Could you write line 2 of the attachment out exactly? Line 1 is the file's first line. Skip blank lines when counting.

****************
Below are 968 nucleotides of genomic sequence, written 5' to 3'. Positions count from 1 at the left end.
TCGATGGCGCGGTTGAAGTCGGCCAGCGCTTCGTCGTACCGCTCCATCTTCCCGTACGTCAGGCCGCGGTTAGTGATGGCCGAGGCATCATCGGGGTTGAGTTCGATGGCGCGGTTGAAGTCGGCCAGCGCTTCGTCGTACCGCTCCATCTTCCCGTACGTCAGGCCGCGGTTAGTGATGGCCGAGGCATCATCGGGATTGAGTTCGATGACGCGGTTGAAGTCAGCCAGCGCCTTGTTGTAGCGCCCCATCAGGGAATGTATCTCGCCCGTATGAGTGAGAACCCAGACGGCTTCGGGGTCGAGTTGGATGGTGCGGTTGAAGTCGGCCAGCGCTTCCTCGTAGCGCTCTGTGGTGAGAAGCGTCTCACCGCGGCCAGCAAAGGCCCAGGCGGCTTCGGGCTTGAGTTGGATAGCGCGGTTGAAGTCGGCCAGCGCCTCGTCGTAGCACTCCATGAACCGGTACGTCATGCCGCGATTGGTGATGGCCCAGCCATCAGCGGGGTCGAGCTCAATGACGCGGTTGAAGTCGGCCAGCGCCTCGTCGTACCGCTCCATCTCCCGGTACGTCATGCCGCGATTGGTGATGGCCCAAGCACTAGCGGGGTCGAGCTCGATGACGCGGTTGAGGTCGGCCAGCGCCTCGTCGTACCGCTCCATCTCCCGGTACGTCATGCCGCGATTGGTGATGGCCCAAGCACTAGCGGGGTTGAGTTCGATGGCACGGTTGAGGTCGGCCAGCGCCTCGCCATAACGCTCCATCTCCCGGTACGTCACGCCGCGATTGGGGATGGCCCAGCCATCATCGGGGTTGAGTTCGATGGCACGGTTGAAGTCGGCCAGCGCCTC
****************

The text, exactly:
TCGATGGCGCGGTTGAAGTCGGCCAGCGCTTCGTCGTACCGCTCCATCTTCCCGTACGTCAGGCCGCGGTTAGTGATGGCCGAGGCATCATCGGGGTTGAGTTCGATGGCGCGGTTGAAGTCGGCCAGCGCTTCGTCGTACCGCTCCATCTTCCCGTACGTCAGGCCGCGGTTAGTGATGGCCGAGGCATCATCGGGATTGAGTTCGATGACGCGGTTGAAGTCAGCCAGCGCCTTGTTGTAGCGCCCCATCAGGGAATGTATCTCGCCCGTATGAGTGAGAACCCAGACGGCTTCGGGGTCGAGTTGGATGGTGCGGTTGAAGTCGGCCAGCGCTTCCTCGTAGCGCTCTGTGGTGAGAAGCGTCTCACCGCGGCCAGCAAAGGCCCAGGCGGCTTCGGGCTTGAGTTGGATAGCGCGGTTGAAGTCGGCCAGCGCCTCGTCGTAGCACTCCATGAACCGGTACGTCATGCCGCGATTGGTGATGGCCCAGCCATCAGCGGGGTCGAGCTCAATGACGCGGTTGAAGTCGGCCAGCGCCTCGTCGTACCGCTCCATCTCCCGGTACGTCATGCCGCGATTGGTGATGGCCCAAGCACTAGCGGGGTCGAGCTCGATGACGCGGTTGAGGTCGGCCAGCGCCTCGTCGTACCGCTCCATCTCCCGGTACGTCATGCCGCGATTGGTGATGGCCCAAGCACTAGCGGGGTTGAGTTCGATGGCACGGTTGAGGTCGGCCAGCGCCTCGCCATAACGCTCCATCTCCCGGTACGTCACGCCGCGATTGGGGATGGCCCAGCCATCATCGGGGTTGAGTTCGATGGCACGGTTGAAGTCGGCCAGCGCCTC